We have the sufficient skills to be able to solve problems of the type $$a^b=c$$, where $$a,b$$ and $$c$$ are real numbers, and $$c$$ has to be determined.

We want to know how much $$3^3$$ is, which means to multiply $$3$$ by itself $$3$$ times, so it is $$3^3=3 \cdot 3\cdot 3=27$$

These terms are called potencies.

Now the same type of calculations is going to applied to solve potency, but with the term $$b$$ to be determined, that is to say, when the unknown is in the exponent (which is called an exponential function).

An exponential equation is characterized by having in some of its members an exponential function. Therefore, to solve them one needs a solid basis in the solution of expressions of the exponential type, that is to say, for example:

$$$5^a=8 \Rightarrow \log_5 5^a=\log_5 8 \Rightarrow a= \log_5 8$$$ Let's remember it step by step:

We want to find $$a$$ so that: $$$6^a=24$$$ We apply logarithms, first to the left of the equality, so we have: $$$\log_6 6^a= a \cdot \log_6 6=a \cdot 1=a$$$ While on the right we have: $$$\log_6 24= \log_6(6\cdot 4)=\log_56+\log_6 4=1+\log_64$$$ Therefore, our equality now is: $$$a= 1+\log_6 4$$$

As has been said, the exponential function is the one in which the variable is the exponent of a power. Namely, for example, an equality of the type: $$a^x=b$$ where $$a$$ and they $$b$$ are known and $$x$$ is the variable to be determined. These use basic knowledge of the exponential and logarithmic functions.

In an expression of the type $$a^x=b$$ the following names are assigned to the appearing elements:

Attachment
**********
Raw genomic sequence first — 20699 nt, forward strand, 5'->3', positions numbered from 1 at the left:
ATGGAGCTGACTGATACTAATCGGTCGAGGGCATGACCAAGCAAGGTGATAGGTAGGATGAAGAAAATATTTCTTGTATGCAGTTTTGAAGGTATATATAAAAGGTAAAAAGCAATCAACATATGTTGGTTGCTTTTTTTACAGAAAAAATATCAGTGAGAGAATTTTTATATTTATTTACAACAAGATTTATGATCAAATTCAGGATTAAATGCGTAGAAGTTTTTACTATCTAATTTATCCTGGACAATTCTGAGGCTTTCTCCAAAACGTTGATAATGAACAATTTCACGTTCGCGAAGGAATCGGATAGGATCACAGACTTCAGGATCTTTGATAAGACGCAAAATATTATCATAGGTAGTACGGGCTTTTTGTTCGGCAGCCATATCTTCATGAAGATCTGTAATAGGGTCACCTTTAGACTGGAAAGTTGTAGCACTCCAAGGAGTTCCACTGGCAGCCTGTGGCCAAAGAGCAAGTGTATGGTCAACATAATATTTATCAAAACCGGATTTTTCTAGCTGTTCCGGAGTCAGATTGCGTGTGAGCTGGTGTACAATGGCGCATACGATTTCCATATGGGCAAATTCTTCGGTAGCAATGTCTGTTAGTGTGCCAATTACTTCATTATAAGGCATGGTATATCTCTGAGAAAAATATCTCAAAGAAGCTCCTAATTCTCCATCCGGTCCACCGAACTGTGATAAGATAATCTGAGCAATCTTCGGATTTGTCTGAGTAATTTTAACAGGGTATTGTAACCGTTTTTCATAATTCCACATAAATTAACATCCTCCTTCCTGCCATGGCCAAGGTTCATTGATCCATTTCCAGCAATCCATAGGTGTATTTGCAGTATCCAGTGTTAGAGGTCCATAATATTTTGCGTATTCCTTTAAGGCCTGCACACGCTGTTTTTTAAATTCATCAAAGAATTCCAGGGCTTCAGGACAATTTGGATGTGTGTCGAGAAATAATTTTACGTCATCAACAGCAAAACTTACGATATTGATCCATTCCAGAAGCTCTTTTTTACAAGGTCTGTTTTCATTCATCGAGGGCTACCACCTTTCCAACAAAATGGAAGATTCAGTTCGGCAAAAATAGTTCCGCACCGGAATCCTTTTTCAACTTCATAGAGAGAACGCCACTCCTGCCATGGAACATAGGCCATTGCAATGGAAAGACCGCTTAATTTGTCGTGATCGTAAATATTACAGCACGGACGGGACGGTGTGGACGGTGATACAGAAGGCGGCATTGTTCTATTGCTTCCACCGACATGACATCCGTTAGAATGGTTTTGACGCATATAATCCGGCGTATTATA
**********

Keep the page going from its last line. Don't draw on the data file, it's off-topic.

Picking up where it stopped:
- $$a$$ is the base of the potency
- $$x$$ is the exponent
- $$b$$ is the potency

Its solution, as it has been previously mentioned is $$x=\log_a b$$ where the elements that appear are designated by:

- $$x$$ is the logarithm
- $$a$$ is the base of the logarithm
- $$b$$ is the number of which we calculate the logarithm

Reminder:

- $$a^0=1$$ for any $$a$$
- For any $$a \neq 0$$ and $$a \neq 1$$ we have: $$$a^x=b \Longrightarrow x= \log_a b$$$

Proceeding by means of these two rules, and with knowledge of solving the operations, combined equations can already be solved with terms including an exponential function. See an example:

$$$\displaystyle \frac{(17+3)}{2}+3 \cdot 5^x-7=\frac{12}{2^2}+3$$$

The hierarchy of the combined operations is ruled by the following order.

- First: calculate whatever is in brackets, square brackets and keys.
- Second: the power and roots are calculated.
- Third: the products and quotients are performed.
- Quarter: the sums and the subtractions are done.

Therefore, the brackets are solved first $$$(17+3)=20$$$ Re-writing we obtain $$$\displaystyle \frac{(17+3)}{2}+3 \cdot 5^x-7=\frac{12}{2^2}+3$$$ The poweris calculated, except that of $$5^x$$ since there is the unknown to be determined. We have $$2^2=4$$ left, so we have: $$$\displaystyle \frac{20}{2}+3 \cdot 5^x-7=\frac{12}{4}+3$$$ The products and quotients are calculated $$$10+3^3 \cdot 5^x-7=3+3$$$ Performing the sums and subtractions we obtain: $$$3 \cdot 5^x=3+3+7-10=3 \Longrightarrow 5^x=\displaystyle \frac{3}{3}=1$$$ Therefore the result is $$$x=\log_5 1$$$

To create an exercise of this type it is necessary to bear in mind that if we want the solution to exist, all the logarithms that appear must be positive numbers. This is because there exists no $$x$$ number such that $$a^x=0$$ since, if we apply logarithms, $$x=\log 0$$ cannot exist either.

That's why, when one wants an equation with a solution, a procedure that assures this involves starting with the solution and doing it in the inverse way. That is, for example:

$$$\displaystyle x=\log_3 21 \\ 3^x=3^{\log_3 21}=21$$$

We already have an exponential equation whose solution is: $$3^x=21$$ .

If one wants to make it more complicated, it can be complemeted with, for example: $$$3^x=21 \Rightarrow 3^x=50-21=2\cdot 5^2-(7 \cdot +2^3) \Rightarrow 3^x-2 \cdot 5^2=-(7 \cdot 3+2^3)$$$ which keeps on being the same, although it needs a few first additional steps to calculate combined operations since we have only decomposed $$21$$ into the difference between two numbers, which are latterly broken down into product of prime numbers.